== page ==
City of San Jose, With Mineta Transportation Insitute and International Institute for Sustainable Transportation, Initiates Swedish-American Agreement on Sustainable Transportation

SAN JOSE, Calif.--()--A bilateral agreement (Memorandum of Cooperation) for the development of a sustainable transport system was reached between the U.S. Department of Transportation and the Swedish Enterprise Ministry on September 30. The agreement, signed by then-Swedish State Secretary Leif Zetterberg and U.S. Deputy Secretary of Transportation John D. Porcari, resulted from the 2009 Podcar City Conference in Malmo, Sweden where Christer Lindstrom of the Institute for Sustainable Transportation, Rod Diridon of the Mineta Transportation Institute, Hans Larsen of the City of San Jose, and several other US and Swedish officials met.

This agreement is timely. Sweden has initiated a pilot program to investigate financing and development of pioneering podcar systems in a few sites. “The transport sector has been a contributor to climate change. Now we ensure gradually that it also becomes a natural part of the solution,” said Swedish Minister for Communications Åsa Torstensson at the Malmo Podcar City Conference last December. The cooperation agreement covers many forms of sustainable transportation, with podcar technology as one option.

Seeking cooperation and collaboration with American cities interested in podcar systems, members of the KOMPASS Network of 15 Swedish municipalities hoping to build more sustainable transport systems, will attend the Fourth Podcar City Conference at San Jose City Hall on October 27-29.

“We welcome the world’s top transportation minds to San José,” said Mayor Chuck Reed. “With the opening of our new airport terminal this year, the addition of high-speed rail, the extension of BART and now development of the first podcar system in the U.S., it’s San José’s goal to build one of the world’s great transit-friendly cities. Podcars will help us reach our Green Vision goals while becoming a model city.”


Podcars, also known as Personal Rapid Transit (PRT) or an Automated Transit Network (ATN), make up a system of small, lightweight, driverless, computer-controlled vehicles operated on an elevated guide-way. The system is analogous to a private car on elevated rails, allowing riders to travel above street congestion and directly to their destinations.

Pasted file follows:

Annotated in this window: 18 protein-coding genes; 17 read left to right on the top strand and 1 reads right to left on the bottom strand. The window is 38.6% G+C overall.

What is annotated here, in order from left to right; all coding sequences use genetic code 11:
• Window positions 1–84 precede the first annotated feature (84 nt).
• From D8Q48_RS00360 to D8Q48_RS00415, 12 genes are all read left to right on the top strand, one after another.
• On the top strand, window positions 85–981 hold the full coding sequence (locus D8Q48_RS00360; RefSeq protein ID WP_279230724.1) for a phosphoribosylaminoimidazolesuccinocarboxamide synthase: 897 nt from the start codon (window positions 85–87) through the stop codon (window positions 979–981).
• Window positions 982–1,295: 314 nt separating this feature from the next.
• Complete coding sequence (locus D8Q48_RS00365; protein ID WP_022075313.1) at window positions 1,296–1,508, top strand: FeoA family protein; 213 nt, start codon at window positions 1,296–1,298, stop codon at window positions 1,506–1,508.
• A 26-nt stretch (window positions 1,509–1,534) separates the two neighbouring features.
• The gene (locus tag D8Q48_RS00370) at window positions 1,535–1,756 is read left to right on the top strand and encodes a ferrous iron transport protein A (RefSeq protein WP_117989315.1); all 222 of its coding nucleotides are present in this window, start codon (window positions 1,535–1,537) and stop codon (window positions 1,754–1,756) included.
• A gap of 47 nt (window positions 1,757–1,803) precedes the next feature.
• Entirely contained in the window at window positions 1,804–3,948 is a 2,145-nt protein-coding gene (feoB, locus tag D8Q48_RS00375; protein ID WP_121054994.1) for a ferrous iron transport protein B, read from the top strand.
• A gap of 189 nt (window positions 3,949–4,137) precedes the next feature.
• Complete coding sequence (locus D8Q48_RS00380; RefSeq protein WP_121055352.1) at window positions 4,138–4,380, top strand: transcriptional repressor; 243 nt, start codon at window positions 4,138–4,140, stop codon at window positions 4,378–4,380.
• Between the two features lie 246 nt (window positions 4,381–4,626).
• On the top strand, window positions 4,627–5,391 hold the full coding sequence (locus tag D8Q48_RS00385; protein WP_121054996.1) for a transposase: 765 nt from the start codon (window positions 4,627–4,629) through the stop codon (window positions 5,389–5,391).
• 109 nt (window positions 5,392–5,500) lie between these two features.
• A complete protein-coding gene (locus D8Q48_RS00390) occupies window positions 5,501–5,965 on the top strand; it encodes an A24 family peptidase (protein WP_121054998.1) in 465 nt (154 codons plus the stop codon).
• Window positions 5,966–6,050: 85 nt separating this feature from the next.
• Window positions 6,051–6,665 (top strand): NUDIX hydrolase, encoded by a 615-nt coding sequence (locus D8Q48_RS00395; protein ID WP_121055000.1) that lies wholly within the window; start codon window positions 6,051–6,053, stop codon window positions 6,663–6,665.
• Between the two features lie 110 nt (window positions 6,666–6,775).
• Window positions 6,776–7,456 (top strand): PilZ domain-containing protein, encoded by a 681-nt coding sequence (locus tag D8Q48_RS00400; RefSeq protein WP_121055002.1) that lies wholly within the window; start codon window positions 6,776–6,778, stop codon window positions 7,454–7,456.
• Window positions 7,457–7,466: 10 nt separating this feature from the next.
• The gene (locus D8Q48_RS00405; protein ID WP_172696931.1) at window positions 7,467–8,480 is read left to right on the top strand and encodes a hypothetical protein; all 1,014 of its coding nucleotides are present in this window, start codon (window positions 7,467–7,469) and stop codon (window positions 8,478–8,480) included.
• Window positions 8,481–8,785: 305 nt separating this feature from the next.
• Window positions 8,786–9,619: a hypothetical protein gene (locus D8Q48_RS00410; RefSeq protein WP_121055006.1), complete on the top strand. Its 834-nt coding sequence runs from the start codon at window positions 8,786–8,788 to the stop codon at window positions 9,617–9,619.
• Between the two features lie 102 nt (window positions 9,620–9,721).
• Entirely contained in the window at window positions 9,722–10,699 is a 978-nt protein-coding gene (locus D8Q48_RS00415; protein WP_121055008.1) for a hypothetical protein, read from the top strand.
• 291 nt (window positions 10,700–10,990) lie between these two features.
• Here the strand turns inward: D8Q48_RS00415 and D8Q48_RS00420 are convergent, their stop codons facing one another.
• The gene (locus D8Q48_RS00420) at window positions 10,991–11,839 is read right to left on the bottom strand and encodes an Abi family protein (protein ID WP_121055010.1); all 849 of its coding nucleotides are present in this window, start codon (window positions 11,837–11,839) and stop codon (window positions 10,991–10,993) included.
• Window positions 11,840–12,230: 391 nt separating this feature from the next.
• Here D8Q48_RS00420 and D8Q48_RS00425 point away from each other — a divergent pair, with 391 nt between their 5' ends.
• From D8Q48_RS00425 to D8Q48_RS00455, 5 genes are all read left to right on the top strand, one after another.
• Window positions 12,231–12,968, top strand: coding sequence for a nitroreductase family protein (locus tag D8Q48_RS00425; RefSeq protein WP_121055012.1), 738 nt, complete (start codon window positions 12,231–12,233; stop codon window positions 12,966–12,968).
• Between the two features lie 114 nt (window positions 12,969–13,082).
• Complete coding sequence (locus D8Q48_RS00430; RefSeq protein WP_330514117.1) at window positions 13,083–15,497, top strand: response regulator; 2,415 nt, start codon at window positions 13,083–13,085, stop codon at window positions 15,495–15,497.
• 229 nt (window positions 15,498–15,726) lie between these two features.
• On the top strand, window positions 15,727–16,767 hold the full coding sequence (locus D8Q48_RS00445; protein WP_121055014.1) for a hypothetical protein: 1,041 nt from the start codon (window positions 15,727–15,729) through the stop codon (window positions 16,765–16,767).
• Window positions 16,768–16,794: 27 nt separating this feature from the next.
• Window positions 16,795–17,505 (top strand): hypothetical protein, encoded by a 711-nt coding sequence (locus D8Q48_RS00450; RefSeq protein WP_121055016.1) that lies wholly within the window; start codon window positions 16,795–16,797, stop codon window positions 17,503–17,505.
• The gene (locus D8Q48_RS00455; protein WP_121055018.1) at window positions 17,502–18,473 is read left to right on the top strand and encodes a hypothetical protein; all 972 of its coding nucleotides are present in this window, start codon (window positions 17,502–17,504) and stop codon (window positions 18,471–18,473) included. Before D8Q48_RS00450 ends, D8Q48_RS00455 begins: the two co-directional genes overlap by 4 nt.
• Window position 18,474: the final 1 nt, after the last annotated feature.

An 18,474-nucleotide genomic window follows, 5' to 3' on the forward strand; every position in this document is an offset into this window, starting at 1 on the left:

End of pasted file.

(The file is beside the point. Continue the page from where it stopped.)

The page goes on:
San Jose is hosting the Fourth Annual International Podcar City Conference. Attracting well over 200 leading transportation professionals, city planners, business leaders, venture capitalists, NGOs and elected officials to Silicon Valley, this event will explore the ways podcar technology could become a game-changer in civil engineering, real estate development, industrial design, renewable energy, “green” workforce development, and more.

Podcar City: San José, “Innovating Sustainable Communities” will be held October 27-29, 2010, at San José City Hall and Rotunda Exhibition Center. It is organized by the International Institute of Sustainable Transportation (INIST), a U.S. non-profit. Since the first conference in Uppsala Sweden (2007), this international event has become a barometer of PRT exploration and commercialization worldwide.

Leading authorities on PRT from the US, Europe and Asia will present current research and analysis. The event also includes presentations on the history, technology, and functionality of podcar systems, and reports on projects underway, such as at BAA Heathrow Airport (UK); Masdar City (UAE); Suncheon City (South Korea); Uppsala (Sweden); Ithaca, NY and San Jose, CA (USA).

San José was selected to host this event based on its leadership in innovative, solutions-based mobility projects to address infrastructure and climate challenges. The City is on track to build the first true podcar system in the nation, which would serve the San José Airport, connect to Caltrain/future BART and light rail stations, and to other key destinations around the airport. If it is successful, San José officials expect to expand the system to other areas of the city.


Congress established the Mineta Transportation Institute (MTI) in 1991 as part of the Intermodal Surface Transportation Efficiency Act (ISTEA). It was reauthorized under TEA-21 and under SAFETEA-LU. Congress funds the institute through the US Department of Transportation’s (DOT) Research and Innovative Technology Administration, by the California Legislature through the Department of Transportation (Caltrans), and by other public and private grants and donations, including grants from the US Department of Homeland Security. DOT selected MTI as a National Center of Excellence following competitions in 2002 and 2006. The internationally respected members of the MTI Board of Trustees represent all major surface transportation modes. MTI’s focus on policy and management resulted from the Board’s assessment of the transportation industry’s unmet needs. That led directly to choosing the San José State University College of Business as the Institute’s home. MTI conducts research, education, and information and technology transfer, focusing on multimodal surface transportation policy and management issues. Visit


INIST promotes new modes of sustainable transportation through gathering and disseminating high quality information and research. INIST supports automated, effective and safe modes of transportation that can add value to existing transportation systems and create attractive, effective and economical alternatives to single-occupancy vehicles that improve people’s quality of life. For more information, visit


For Mineta Transportation Institute
Christer Lindstrom, 408-314-9650

Release Summary

US and Sweden enter agreement to collaborate on alternative transportation modes


For Mineta Transportation Institute
Christer Lindstrom, 408-314-9650